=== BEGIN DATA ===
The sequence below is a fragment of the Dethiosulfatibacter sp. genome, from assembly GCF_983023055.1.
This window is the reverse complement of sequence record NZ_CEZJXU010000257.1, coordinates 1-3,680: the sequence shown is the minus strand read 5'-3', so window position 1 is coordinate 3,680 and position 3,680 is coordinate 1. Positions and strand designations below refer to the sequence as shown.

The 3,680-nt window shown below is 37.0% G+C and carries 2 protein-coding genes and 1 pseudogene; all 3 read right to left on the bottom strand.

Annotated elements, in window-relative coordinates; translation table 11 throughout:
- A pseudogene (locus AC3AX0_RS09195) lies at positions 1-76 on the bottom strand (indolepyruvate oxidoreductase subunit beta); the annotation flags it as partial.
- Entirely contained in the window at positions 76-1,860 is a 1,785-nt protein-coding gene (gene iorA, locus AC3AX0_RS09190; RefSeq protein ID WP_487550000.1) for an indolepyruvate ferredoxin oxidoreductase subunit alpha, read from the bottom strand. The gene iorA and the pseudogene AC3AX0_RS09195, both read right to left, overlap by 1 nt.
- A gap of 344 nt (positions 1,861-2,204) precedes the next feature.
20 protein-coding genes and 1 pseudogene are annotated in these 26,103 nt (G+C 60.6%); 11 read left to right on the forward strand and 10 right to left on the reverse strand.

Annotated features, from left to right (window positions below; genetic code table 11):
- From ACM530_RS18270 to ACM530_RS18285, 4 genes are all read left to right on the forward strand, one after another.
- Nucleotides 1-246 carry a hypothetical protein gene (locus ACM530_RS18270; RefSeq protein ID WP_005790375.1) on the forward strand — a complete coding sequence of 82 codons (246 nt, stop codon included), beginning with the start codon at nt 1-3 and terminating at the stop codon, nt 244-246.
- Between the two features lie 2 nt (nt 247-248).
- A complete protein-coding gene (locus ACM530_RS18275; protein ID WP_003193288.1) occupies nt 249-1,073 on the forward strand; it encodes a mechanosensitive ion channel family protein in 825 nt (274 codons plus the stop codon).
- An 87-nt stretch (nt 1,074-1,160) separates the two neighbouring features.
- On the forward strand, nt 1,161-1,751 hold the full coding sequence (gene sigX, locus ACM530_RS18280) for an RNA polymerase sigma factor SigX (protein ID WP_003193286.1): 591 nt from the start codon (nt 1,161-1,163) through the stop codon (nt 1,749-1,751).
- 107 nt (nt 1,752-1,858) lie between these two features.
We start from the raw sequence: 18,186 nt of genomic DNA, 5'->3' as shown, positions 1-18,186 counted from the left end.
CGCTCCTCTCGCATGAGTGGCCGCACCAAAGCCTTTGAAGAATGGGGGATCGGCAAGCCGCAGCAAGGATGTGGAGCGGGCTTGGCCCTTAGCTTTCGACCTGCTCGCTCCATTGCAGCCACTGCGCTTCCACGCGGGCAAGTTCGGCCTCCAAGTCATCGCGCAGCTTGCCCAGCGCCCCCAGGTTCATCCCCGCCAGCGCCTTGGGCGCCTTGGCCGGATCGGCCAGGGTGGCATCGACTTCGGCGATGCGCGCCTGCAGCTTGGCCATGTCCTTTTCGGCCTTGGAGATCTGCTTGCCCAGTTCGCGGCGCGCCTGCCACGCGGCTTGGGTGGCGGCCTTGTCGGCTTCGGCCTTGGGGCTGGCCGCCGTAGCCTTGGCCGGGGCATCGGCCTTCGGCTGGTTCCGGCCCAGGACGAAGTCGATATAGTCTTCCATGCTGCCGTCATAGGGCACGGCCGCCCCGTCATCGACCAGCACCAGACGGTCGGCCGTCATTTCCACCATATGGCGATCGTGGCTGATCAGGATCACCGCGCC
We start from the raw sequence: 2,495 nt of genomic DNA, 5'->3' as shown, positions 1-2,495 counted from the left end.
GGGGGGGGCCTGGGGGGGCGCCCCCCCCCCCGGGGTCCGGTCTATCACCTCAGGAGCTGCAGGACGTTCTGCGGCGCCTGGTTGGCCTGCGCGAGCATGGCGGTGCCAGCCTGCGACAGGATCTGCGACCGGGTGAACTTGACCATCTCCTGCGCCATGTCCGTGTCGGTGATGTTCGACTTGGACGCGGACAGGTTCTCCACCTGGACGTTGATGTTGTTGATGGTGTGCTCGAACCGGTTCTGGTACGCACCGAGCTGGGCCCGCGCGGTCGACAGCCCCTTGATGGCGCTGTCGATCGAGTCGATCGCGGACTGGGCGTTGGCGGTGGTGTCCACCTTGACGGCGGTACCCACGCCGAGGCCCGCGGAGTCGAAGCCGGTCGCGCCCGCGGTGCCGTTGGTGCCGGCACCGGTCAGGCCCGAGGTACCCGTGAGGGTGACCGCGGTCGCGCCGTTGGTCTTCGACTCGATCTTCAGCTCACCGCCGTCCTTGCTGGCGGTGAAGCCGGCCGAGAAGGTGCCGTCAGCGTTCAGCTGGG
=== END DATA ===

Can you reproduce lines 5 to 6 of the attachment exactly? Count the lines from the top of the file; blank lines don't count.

- A pseudogene (locus AC3AX0_RS09195) lies at positions 1-76 on the bottom strand (indolepyruvate oxidoreductase subunit beta); the annotation flags it as partial.
- Entirely contained in the window at positions 76-1,860 is a 1,785-nt protein-coding gene (gene iorA, locus AC3AX0_RS09190; RefSeq protein ID WP_487550000.1) for an indolepyruvate ferredoxin oxidoreductase subunit alpha, read from the bottom strand. The gene iorA and the pseudogene AC3AX0_RS09195, both read right to left, overlap by 1 nt.